Nebraska could be the next state to impose a voter ID law. Two different ID bills have already been introduced already this year, and voting rights advocates have said they’re ready to go to court if either measure passes. One bill, proposed by state Sen. Tyson Larson, is similar to some of the stricter ID laws passed by other states: It requires in-person voters to show a non-expired photo ID issued by the state or federal government. The address on the ID must match a voter’s current address. Absentee voters wouldn’t be required to show ID unless they’re voting for the first time—even though most of the voter fraud that exists occurs through absentee voting.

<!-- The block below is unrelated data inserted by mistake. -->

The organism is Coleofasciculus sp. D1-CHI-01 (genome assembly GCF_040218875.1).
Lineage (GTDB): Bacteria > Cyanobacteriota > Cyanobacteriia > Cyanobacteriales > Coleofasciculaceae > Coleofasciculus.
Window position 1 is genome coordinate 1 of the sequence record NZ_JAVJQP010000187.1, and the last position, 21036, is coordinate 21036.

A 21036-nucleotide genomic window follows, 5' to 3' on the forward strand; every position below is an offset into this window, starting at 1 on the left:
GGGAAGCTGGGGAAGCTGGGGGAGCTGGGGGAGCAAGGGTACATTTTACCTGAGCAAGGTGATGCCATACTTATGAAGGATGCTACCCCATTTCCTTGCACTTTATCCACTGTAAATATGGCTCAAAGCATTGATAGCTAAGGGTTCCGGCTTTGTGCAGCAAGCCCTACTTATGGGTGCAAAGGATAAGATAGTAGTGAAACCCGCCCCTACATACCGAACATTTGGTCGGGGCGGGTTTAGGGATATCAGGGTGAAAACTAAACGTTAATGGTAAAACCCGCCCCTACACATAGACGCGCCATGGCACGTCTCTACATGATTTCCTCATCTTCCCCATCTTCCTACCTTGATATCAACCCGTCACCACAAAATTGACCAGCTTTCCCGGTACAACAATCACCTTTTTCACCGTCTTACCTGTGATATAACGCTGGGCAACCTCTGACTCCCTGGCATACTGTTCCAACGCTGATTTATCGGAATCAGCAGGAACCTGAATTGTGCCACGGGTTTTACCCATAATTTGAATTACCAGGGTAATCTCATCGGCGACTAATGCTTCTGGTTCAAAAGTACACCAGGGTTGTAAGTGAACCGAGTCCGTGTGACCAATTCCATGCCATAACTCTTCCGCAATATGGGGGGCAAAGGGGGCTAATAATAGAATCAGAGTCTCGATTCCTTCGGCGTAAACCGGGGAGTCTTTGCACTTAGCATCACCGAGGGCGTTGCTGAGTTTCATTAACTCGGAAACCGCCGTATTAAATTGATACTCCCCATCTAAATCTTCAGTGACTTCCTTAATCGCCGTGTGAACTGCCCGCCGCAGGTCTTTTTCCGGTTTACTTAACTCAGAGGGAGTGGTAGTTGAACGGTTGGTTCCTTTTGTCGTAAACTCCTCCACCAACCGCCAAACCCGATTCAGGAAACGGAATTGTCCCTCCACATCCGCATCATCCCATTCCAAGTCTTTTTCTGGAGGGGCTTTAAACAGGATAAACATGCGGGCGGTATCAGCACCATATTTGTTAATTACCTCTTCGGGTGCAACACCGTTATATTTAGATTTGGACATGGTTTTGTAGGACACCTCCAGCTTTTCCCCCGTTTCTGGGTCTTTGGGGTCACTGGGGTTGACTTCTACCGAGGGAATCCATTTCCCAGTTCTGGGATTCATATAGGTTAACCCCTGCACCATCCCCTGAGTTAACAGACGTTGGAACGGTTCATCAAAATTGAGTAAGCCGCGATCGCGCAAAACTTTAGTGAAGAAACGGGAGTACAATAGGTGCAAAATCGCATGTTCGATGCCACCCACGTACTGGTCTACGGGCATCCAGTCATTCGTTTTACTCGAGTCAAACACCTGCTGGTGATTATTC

Nebraska would provide a nominally free ID for indigent voters—but who qualifies as indigent isn’t defined. That means some voters could end up having to pay for the documents needed to vote.
Proponents of the bill haven’t cited any cases of in-person voter impersonation fraud in Nebraska of the kind that would be stopped by the ID requirement. Larson didn’t immediately respond to a request for comment.
Another bill, sponsored by state Sen. Paul Schumacher, allows a similar range of IDs but would let those without identification vote, as long as they agreed to have their picture taken at the polls as a safeguard against fraud, or were recognized by poll-workers.
Full Article: Nebraska could be next state to pass voter ID | MSNBC.